— an Englishman’s impressions
Keith, pastor of the Nairobi church, was working on the theory that the more I saw and did the better. So on Wednesdays we went pastoral visiting from about 4.00 p.m. to 10.00 p.m. We met five families altogether. One man had been suffering from depression and this had been making him doubt whether he really is saved. He struggles with the question of why he feels like this. Is it due to physical factors, personal sin or even demonic oppression?
Another man, made redundant recently, lives with his wife and six children in a one-roomed house. One of his daughters was trying to plan how she could attend college (and so have a better chance of getting a job) without the £1000 needed for the fees. Another daughter had been forced to go to a Catholic church that day, Ash Wednesday, and take part in a mass through the influence of some Catholic nuns in her government school.
In another one-roomed apartment a Ugandan mother, deserted by her husband, told us about her struggles to discipline her eleven-year-old daughter. This was the first person I have met who I have known to be HIV positive. The husband in the fourth family was about to go to the USA to spend a month inspecting planes which Kenya Airlines had just bought.
At all the places we visited, sometimes without warning, we were welcomed warmly and ‘forced’ to drink Chai (a form of tea, but not as we know it, made using hot milk and lots of sugar). I was impressed with the way the people were prepared to open up to their pastor, and to speak of their concerns without the conversation being forced.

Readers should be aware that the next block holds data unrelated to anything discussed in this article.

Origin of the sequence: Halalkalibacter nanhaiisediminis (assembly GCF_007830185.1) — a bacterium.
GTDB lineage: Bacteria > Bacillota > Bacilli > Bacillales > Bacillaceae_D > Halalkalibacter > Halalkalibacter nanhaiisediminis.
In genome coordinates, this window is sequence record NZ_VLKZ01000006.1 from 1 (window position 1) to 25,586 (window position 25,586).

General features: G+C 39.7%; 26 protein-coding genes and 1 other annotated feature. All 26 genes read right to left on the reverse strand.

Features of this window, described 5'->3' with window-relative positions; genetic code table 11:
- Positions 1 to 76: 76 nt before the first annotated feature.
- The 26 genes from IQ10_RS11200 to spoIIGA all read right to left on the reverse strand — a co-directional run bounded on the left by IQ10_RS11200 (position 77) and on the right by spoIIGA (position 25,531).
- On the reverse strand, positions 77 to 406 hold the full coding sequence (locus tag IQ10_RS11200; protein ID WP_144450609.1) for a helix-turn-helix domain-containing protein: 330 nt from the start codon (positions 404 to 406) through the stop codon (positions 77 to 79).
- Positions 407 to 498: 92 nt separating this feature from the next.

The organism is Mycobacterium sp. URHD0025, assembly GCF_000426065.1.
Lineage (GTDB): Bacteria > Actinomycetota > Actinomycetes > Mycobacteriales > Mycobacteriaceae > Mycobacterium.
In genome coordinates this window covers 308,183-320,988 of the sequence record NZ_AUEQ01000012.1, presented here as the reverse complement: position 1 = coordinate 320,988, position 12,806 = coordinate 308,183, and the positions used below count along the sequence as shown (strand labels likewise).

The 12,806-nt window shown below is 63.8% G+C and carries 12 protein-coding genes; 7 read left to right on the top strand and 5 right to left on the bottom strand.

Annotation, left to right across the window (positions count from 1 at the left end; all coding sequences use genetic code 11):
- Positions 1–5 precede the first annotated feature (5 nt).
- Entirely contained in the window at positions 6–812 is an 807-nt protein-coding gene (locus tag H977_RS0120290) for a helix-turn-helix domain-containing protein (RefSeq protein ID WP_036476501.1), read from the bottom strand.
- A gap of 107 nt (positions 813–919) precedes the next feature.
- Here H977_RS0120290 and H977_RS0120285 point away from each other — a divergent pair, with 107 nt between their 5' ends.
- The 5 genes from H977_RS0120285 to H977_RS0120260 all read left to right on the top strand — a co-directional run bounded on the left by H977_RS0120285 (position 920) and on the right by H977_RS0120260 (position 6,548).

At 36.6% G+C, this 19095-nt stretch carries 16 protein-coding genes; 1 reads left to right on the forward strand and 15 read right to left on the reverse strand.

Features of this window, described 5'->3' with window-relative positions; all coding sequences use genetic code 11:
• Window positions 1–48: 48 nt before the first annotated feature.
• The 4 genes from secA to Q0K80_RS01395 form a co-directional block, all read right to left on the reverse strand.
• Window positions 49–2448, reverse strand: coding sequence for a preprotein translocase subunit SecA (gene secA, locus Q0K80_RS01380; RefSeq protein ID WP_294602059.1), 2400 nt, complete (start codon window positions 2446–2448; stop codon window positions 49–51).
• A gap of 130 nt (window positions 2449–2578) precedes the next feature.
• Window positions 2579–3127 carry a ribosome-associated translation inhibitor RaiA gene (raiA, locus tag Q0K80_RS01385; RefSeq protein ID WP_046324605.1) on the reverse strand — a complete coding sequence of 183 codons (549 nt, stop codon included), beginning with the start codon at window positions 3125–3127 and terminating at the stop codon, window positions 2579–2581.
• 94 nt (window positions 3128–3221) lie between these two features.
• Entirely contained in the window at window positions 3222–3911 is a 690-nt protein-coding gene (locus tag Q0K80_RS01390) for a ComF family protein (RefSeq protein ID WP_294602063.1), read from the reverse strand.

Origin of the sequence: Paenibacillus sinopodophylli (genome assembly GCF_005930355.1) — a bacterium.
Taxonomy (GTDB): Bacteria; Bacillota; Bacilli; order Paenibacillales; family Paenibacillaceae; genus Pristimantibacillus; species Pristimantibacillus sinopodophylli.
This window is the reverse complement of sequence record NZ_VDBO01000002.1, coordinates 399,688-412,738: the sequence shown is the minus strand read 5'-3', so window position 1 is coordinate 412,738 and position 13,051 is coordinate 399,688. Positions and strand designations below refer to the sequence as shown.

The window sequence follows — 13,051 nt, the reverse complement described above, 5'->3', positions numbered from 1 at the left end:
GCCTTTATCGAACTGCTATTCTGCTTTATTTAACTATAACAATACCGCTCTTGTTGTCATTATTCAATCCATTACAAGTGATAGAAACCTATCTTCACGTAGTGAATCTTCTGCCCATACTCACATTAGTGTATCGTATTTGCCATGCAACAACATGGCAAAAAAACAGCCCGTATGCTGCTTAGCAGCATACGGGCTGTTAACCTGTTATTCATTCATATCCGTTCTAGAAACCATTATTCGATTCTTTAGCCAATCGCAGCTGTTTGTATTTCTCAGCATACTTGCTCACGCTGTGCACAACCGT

Bible study in a shack
One evening, I visited two converted Somalis. Both were former Muslims and both had been cut off by their families when they were converted. One of them was having particular trouble with the father of his (still Muslim) wife, and was afraid that his only surviving son (two had died) would be kidnapped. But the wife was at least now prepared to read the Old Testament with another woman.
A nearby slum has many thousands of people living in tin shacks, with no running water or any sort of toilet facilities. It is home to a large number of Rendilles, whose homeland is in the far north of Kenya and who, as a tribe, are totally unreached with the gospel.
A group of them meet in a shack for Bible study three afternoons a week, led by someone from the church. One day I accompanied the teacher and the next day I led the study myself. It was an immense privilege to talk to such people, most of whom are illiterate and, in terms of worldly wealth, have practically nothing.